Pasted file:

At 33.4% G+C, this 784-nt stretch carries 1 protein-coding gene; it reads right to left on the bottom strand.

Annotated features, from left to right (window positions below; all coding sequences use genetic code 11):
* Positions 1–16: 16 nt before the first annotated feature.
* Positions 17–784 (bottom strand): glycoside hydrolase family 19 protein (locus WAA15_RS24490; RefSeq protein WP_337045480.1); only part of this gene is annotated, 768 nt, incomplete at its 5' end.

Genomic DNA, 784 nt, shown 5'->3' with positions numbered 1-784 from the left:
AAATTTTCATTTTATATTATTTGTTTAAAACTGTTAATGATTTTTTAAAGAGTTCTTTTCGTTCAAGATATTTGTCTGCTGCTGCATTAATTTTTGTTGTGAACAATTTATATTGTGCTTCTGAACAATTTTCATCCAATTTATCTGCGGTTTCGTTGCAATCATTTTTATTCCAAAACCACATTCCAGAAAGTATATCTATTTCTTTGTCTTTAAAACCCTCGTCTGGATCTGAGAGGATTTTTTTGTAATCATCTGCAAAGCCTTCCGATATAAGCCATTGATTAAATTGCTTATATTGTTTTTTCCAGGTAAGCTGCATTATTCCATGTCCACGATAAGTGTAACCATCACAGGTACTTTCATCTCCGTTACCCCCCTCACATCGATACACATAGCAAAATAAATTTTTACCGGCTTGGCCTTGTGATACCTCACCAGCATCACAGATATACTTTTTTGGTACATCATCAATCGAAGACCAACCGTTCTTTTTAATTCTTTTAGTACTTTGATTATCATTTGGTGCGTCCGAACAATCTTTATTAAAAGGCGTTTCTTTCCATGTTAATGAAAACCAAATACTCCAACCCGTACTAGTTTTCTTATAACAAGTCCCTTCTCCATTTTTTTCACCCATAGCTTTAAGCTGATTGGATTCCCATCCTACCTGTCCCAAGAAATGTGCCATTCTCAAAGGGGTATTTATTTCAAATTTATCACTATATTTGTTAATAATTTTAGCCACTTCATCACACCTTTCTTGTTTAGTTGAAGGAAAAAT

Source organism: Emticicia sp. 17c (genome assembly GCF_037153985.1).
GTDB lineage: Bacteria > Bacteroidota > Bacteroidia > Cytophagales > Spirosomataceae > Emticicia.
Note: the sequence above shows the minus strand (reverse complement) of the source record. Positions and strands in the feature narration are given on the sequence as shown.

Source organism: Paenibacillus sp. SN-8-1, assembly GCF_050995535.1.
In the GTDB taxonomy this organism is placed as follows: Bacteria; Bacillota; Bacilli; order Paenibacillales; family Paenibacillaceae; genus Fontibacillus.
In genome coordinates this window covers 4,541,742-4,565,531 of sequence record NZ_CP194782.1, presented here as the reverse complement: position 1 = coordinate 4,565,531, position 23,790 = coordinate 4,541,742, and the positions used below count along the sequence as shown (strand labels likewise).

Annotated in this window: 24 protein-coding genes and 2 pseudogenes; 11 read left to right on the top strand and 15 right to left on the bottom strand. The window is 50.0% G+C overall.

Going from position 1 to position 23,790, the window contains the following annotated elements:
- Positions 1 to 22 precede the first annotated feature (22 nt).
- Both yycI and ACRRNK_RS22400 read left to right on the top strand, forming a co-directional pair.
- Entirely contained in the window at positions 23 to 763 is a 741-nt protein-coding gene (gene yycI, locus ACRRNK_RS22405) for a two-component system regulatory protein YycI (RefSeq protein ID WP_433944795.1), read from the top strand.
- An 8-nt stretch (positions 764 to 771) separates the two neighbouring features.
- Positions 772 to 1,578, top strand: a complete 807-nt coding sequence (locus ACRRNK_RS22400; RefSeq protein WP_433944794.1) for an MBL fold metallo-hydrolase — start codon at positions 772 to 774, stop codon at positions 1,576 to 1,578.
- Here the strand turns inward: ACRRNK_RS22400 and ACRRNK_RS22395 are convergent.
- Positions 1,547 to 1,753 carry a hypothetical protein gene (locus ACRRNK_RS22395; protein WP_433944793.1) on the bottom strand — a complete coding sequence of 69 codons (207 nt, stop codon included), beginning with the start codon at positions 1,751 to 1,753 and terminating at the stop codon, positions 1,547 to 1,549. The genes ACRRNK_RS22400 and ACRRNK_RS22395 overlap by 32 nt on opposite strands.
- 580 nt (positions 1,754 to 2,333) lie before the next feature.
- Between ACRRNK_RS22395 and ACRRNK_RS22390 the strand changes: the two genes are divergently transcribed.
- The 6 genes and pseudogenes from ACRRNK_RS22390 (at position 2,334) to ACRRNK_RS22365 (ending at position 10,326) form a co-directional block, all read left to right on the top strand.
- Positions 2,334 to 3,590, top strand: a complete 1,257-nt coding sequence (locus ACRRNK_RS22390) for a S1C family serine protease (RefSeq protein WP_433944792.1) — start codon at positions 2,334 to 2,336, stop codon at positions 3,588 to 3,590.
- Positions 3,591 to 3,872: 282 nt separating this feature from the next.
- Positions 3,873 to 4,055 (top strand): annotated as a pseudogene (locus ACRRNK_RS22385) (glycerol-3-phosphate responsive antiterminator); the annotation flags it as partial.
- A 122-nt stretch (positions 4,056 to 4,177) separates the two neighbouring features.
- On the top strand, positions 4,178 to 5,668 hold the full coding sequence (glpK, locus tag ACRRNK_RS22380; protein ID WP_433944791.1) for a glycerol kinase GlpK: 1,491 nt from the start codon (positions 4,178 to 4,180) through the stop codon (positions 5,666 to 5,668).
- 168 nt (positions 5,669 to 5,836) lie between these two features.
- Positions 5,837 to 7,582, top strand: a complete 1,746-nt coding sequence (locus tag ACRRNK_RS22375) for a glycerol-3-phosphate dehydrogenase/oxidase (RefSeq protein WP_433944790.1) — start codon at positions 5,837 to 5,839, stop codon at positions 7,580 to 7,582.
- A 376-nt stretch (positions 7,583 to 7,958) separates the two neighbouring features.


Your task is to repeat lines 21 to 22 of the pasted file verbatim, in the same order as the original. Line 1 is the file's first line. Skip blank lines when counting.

- Positions 1,547 to 1,753 carry a hypothetical protein gene (locus ACRRNK_RS22395; protein WP_433944793.1) on the bottom strand — a complete coding sequence of 69 codons (207 nt, stop codon included), beginning with the start codon at positions 1,751 to 1,753 and terminating at the stop codon, positions 1,547 to 1,549. The genes ACRRNK_RS22400 and ACRRNK_RS22395 overlap by 32 nt on opposite strands.
- 580 nt (positions 1,754 to 2,333) lie before the next feature.